Here’s what you can do
Imagine looking at your credit card statement and seeing charges you didn’t make. It’s not a good feeling! Here are a few tips that will help stop fraud from happening to you:
Check out your credit report – Keeping tabs on your credit report can give you a heads up about cards you didn’t open
Throw away important papers carefully – Shredding anything important like statements and credit card offers can help keep your personal information just that – personal
Carry fewer cards – Try carrying only one or two credit cards
Never write your PIN down – Memorizing your PIN will keep it safe
Be alert – Ask extra questions whenever you are asked for your credit card or social security number
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Receiving a notification of an invalid password attempt
Getting a notification that a person has attempted to login to your online banking can be concerning, especially when you know it wasn't from you or a family member. Here are some commonly asked questions and answers about what to do when this happens.
There are a few reasons you can receive a notification of invalid login attempts.
- If you enter an incorrect password at login.
Try logging in again and make sure you have used the correct password.
- If someone has a similar Login ID as you and enters their Login ID incorrectly (e.g. allisonsmith vs. alisonsmith or 4556 vs. 4546).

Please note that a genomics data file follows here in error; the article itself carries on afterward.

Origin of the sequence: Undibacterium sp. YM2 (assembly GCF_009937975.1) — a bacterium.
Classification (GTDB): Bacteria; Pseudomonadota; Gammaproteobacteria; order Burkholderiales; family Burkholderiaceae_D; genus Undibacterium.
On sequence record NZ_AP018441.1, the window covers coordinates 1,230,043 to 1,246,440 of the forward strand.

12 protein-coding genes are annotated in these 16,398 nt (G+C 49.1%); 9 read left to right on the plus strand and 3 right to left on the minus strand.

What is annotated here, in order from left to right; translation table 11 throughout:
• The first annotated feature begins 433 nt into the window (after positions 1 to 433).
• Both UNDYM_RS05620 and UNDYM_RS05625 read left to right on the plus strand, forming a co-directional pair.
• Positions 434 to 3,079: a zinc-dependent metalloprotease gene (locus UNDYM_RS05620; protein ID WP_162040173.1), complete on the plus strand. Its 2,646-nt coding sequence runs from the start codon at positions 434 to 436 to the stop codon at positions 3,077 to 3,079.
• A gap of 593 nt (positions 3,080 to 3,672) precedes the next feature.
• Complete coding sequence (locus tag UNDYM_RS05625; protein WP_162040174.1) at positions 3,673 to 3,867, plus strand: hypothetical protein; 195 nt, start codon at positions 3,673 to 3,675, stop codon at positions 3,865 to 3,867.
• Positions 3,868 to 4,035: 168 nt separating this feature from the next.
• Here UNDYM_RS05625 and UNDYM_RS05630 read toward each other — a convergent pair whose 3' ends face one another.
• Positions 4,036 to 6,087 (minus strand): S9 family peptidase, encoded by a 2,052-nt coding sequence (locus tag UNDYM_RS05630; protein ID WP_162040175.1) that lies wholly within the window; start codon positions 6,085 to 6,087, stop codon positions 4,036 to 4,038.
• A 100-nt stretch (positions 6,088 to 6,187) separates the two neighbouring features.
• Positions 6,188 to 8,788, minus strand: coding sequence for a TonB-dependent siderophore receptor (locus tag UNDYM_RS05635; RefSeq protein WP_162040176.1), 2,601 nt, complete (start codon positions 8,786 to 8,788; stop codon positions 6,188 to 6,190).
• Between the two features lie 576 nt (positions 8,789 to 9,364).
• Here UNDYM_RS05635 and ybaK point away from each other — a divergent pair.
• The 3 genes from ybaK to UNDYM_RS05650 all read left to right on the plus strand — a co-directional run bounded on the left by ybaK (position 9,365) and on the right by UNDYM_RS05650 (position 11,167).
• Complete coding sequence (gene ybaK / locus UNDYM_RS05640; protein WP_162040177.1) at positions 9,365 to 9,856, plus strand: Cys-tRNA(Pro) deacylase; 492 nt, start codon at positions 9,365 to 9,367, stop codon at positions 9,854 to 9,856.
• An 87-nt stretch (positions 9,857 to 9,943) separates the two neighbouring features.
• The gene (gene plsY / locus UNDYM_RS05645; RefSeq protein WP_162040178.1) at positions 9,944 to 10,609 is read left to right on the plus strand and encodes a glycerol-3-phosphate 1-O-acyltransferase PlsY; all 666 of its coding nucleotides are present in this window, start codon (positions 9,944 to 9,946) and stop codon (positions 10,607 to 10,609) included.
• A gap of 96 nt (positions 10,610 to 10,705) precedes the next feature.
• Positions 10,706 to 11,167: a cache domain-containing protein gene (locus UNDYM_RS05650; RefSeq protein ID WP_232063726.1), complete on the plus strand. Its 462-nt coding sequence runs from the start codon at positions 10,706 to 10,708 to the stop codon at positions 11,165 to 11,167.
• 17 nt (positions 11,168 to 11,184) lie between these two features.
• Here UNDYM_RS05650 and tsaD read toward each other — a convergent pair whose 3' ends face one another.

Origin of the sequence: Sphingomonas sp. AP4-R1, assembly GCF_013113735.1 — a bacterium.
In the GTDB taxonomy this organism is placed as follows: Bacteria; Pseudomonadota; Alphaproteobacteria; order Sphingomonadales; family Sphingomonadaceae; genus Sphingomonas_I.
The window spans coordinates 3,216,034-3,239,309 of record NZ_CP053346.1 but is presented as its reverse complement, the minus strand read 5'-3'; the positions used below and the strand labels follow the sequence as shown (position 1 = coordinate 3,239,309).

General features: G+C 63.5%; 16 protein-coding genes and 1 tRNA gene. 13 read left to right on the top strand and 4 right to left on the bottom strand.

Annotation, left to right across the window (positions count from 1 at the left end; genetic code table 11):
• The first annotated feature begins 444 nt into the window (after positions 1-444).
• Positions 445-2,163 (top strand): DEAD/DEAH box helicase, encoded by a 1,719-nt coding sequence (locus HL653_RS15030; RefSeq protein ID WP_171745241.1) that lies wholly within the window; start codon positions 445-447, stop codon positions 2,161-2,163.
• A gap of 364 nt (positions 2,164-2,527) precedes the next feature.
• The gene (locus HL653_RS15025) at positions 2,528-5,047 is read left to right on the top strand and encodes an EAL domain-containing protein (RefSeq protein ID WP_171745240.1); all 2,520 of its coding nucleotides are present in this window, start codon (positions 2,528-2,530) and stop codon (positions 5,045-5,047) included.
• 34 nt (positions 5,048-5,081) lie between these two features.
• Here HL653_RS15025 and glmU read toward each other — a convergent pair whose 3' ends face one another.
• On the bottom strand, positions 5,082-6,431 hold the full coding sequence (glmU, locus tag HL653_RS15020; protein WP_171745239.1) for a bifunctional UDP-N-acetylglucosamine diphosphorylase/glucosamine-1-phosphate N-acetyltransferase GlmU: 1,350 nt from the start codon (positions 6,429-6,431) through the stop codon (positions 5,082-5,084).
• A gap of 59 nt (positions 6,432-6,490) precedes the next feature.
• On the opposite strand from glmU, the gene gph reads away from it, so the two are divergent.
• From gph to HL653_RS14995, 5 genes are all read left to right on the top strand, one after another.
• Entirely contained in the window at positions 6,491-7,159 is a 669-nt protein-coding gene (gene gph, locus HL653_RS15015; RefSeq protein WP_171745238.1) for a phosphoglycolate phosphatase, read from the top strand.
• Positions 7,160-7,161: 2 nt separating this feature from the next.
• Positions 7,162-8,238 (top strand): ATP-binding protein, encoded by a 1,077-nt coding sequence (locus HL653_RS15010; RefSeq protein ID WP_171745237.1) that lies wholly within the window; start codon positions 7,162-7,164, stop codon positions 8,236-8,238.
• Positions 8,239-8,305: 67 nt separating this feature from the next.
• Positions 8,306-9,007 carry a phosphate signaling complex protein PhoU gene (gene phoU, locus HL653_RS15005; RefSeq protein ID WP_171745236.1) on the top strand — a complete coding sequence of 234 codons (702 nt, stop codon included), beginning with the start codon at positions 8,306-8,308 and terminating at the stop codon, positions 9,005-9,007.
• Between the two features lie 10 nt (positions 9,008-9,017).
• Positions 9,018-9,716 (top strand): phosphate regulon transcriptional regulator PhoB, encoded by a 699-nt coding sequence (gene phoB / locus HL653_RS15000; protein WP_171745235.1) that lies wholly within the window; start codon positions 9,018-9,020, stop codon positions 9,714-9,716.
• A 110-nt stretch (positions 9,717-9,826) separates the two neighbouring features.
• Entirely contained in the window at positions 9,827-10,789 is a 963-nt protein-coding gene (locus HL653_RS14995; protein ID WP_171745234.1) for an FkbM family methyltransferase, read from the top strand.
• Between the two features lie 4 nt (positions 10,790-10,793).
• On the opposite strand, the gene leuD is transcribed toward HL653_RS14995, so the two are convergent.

It is recommended that you update your Login ID to something that is more difficult to duplicate. Using a combination of letter and numbers is a good tip. Also, try not to use your Member account number as your Login ID.
- If there is a fraudulent login attempt.
This can result in multiple failed login notifications being sent to you. If you suspect someone is trying to gain access to your account, log in to Online Banking and change your Login ID. Remember, failed login notifications mean the person was unsuccessful at gaining access to your account and actual fraud is unlikely to have occurred. Update your Login ID as soon as possible and monitor your account activity for a few weeks. United’s Fraud Department will contact you about any suspected fraudulent transactions on your account.
Your United accounts are secure as long as you have your registered device (computer or smartphone) or the Secure Access Code process in place. Though invalid login attempts may be made, our process which requires Secure Access Code or Touch ID/Face ID (two factor authentication) ensures higher security. You should not fear being compromised as long as you have your device and have not shared your device or Secure Access Code with a fraudulent third party.
If an attempt is made multiple times, you may become locked out of Online Banking. You will see a message on the login page that says: “Your Login ID has been locked for security reasons. To unlock it, click ‘Unlock Account’ below or call us at (888) 982-1400.” Follow the instructions and change your User ID.
You should not use the same Login ID across multiple sites. For example, you should not use ‘jdoe’ for your United Online Banking Login ID, Amazon log in, and 401k log in, etc. You should also consider changing your Login IDs frequently. Numbers, letters, and special characters help make Login IDs more unique. It is important to keep track of your information, take action with alerts, and contact us if you think there has been any compromise to your account. Third party hackers often compromise a Login ID from one site (such as in the Equifax breach) and try that same Login ID across other sites.
Login to United Online Banking and change your Login ID under Settings > Security Preferences > Change Login ID. Never use your Member Number as your Login ID, and we highly recommend not using login IDs you have used on other sites. Use a combination of letters and numbers to create a more unique ID.